Post # 1
I was diagnosed with an overactive thyroid five years ago (when I was 22), which is being controlled with carbimazole/methimazole. I’ve been putting off thinking about “permament” cures (read: turn it into an underactive thryoid) BECAUSE I don’t consider them cures.
However… my levels have been a bit unstable recently and today my doctor recommended that I have RAI sooner rather than later. She said that my meds are not good to be on long-term.
I’ve read conflicting information about RAI, mainly regarding the percentage of patients that develop an underactive thryroid afterwards. My specialist says 40%, but other research says at least 80-90% develop an underactive thryroid, which then has to be controlled with thyroxine indefinitely.
I guess I’m just looking for reassurance and “real life” stories. Have any bees had this treatment, and what effects did you encounter? Mainly – did you suddenly become a depressed overweight ball of depression?
Signed, Nervous Bee.
For those that want to answer anonymously, I’ve added a poll. Thanks!
Post # 3
@DarlingClementine: Is there any possibility of moving to PTU instead of RAI? I had Graves and was on PTU for four years before my levels were considered good enough to stop. My sister also had Graves but wasn’t as stable on medication and eventually had the surgery (instead of RAI). Personally, if my Graves comes back and cannot be controlled by medication, I would opt for the surgery as I don’t want to put unnecessary radiation in my body (especially as a woman of child bearing age). By The Way, my sister did not turn into an overweight ball of depression. She’s doing really well and actually lost weight after surgery.
Post # 4
@AstoriaK: interesting, thanks for sharing. I knew PTU was better during pregnancy but I hadn’t thought of switching to it right now because I’ve been doing really well on carbimazole, but unfortunately both times I’ve stopped taking meds, the graves has come back 🙁 Glad to hear your sister is doing well! A friend of mine also had surgery and she’s fine, but I don’t think it’s for me… I’m scared of operations!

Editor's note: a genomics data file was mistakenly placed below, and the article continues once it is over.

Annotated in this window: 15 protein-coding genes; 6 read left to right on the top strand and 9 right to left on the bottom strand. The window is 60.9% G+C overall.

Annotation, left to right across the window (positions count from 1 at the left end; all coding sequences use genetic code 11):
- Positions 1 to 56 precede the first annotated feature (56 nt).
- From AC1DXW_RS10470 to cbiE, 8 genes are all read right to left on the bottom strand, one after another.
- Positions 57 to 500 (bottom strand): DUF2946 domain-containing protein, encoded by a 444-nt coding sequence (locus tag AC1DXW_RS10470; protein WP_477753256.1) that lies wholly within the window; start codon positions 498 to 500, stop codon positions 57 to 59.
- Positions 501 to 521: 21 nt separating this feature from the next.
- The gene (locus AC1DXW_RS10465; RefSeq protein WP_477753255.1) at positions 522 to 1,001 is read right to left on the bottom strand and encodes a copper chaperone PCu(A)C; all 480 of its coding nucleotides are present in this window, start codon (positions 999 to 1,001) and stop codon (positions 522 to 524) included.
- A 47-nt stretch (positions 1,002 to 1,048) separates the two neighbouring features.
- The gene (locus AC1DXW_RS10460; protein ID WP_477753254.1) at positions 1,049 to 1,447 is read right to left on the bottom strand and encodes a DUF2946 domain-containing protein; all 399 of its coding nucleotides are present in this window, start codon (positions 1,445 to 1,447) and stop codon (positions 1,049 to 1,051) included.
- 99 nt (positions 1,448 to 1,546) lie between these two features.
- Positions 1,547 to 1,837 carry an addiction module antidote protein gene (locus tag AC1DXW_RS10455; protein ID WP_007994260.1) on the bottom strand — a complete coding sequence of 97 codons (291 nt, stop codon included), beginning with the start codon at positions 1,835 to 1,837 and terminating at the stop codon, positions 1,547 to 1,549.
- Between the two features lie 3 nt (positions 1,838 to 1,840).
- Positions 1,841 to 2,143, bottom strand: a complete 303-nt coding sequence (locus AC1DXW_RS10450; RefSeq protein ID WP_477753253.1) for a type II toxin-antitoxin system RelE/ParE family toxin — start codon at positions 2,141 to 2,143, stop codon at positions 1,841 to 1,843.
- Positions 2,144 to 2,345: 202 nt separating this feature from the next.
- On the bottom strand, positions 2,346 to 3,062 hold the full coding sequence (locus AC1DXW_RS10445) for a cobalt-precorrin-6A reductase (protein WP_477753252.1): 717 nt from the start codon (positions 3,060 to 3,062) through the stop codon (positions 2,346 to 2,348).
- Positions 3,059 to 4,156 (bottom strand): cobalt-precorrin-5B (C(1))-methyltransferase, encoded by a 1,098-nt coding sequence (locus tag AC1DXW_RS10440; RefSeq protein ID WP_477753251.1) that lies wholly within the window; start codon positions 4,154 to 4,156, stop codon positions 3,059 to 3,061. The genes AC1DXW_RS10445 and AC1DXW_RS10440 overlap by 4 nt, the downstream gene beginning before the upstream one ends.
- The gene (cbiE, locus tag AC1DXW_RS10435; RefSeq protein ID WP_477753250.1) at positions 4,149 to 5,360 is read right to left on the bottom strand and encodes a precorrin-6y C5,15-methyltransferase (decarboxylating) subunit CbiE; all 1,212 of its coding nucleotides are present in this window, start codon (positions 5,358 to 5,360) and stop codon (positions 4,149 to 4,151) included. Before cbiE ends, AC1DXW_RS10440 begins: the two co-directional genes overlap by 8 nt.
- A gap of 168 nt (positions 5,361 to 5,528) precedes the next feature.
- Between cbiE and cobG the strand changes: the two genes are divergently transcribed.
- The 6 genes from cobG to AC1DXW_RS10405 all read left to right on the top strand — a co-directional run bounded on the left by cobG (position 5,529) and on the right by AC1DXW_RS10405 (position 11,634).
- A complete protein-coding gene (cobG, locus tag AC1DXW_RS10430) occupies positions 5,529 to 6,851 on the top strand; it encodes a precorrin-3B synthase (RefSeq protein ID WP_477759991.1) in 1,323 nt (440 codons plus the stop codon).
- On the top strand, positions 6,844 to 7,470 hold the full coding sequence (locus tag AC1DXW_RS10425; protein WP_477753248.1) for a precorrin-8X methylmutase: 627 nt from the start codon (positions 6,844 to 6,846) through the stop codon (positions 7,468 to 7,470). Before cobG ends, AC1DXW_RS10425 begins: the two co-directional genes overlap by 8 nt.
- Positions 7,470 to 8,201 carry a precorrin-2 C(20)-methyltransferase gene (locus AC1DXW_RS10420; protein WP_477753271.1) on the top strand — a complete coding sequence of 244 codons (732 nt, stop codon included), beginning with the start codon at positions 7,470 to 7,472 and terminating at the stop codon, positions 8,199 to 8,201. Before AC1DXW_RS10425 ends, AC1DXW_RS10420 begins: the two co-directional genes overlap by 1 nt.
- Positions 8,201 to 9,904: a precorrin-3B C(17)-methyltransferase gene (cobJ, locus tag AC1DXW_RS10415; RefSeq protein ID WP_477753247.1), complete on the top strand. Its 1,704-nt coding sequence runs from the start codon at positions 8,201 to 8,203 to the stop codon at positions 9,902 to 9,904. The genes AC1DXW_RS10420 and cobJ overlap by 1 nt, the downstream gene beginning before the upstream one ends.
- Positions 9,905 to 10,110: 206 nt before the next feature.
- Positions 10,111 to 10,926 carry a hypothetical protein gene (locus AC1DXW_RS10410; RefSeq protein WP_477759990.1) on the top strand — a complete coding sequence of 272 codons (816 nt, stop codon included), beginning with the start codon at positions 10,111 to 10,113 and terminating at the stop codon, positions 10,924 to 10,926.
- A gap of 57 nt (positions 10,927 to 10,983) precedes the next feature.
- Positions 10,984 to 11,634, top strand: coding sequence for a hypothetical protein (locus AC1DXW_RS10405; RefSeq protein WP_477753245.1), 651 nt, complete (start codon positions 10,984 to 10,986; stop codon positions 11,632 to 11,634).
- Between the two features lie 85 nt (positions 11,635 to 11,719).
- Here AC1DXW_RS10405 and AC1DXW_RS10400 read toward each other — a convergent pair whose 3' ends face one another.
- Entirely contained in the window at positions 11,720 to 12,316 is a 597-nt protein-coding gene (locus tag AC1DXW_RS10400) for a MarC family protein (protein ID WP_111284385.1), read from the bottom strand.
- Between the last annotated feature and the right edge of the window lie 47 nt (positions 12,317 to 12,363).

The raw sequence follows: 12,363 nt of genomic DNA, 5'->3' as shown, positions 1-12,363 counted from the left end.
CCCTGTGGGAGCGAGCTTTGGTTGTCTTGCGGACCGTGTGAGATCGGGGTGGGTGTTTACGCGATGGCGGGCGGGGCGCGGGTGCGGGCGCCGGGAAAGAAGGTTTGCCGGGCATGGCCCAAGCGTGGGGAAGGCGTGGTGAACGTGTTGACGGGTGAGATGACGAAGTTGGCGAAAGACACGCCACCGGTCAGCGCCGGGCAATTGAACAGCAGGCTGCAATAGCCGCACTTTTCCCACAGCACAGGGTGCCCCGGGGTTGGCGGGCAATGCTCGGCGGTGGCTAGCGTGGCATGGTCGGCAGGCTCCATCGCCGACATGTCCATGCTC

Post # 5
- Wedding: November 2013 - St. Augustine Beach, FL
@DarlingClementine: A friend of mine had RAI done almost 30 years ago and while she still has hyperactive thyroid, it’s more easily controlled with meds now than it was before the procedure.
On the other side my mom has hypothyroidism that has to be controlled with synthroid and she had a healthy pregnancy at 40. She has had some problems with depression but they were more influenced by being in a bad marriage than hypothyroidism.
Maybe get a second opinion from another endocrinologist for reassurance. Make sure to see someone at a separate practice (in another town if you can swing it.)
Post # 6
@DarlingClementine: Ah, I see. Well, I think it’s worth getting a second opinion if you are able to. I’ve found that doctors often push RAI on patients very early (my endo included) and it’s not a decision to take lightly as you obviously know. Good luck!!
Post # 7
Thanks for your replies. I’ve decided to go ahead with the treatment at the end of this month! I’m a bit nervous but I see no real alternative. Looking forward to getting off anti-thyroid meds in any case, as I don’t think they’re very good for you long-term. The specialist says that in the UK they give a lower dosage of radioiodine, with the hope of leaving enough thryoid remaining. In the US the aim is to kill off the thryoid completely and rely on thyroxine afterwards.
I’m excited to be doing something definite rather than putting it off, so yay!
Post # 8
@DarlingClementine: Good luck with the treatment! It will feel so good once your levels are more in check! 🙂